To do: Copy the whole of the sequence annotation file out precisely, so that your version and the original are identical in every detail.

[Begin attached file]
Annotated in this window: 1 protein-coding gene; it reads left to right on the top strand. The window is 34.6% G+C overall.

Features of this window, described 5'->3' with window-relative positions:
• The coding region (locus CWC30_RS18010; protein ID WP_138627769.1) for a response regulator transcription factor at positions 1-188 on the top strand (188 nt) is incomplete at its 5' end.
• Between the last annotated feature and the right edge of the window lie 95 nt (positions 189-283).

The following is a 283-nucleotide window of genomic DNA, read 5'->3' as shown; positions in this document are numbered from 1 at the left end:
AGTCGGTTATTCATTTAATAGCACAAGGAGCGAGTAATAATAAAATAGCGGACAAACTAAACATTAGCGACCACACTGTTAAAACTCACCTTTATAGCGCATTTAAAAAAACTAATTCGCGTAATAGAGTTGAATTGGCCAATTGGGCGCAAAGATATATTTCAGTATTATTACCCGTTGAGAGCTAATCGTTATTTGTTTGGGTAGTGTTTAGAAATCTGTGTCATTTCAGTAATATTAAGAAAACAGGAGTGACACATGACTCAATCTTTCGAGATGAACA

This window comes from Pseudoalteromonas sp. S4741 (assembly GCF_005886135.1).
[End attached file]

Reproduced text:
Annotated in this window: 1 protein-coding gene; it reads left to right on the top strand. The window is 34.6% G+C overall.

Features of this window, described 5'->3' with window-relative positions:
• The coding region (locus CWC30_RS18010; protein ID WP_138627769.1) for a response regulator transcription factor at positions 1-188 on the top strand (188 nt) is incomplete at its 5' end.
• Between the last annotated feature and the right edge of the window lie 95 nt (positions 189-283).

The following is a 283-nucleotide window of genomic DNA, read 5'->3' as shown; positions in this document are numbered from 1 at the left end:
AGTCGGTTATTCATTTAATAGCACAAGGAGCGAGTAATAATAAAATAGCGGACAAACTAAACATTAGCGACCACACTGTTAAAACTCACCTTTATAGCGCATTTAAAAAAACTAATTCGCGTAATAGAGTTGAATTGGCCAATTGGGCGCAAAGATATATTTCAGTATTATTACCCGTTGAGAGCTAATCGTTATTTGTTTGGGTAGTGTTTAGAAATCTGTGTCATTTCAGTAATATTAAGAAAACAGGAGTGACACATGACTCAATCTTTCGAGATGAACA

This window comes from Pseudoalteromonas sp. S4741 (assembly GCF_005886135.1).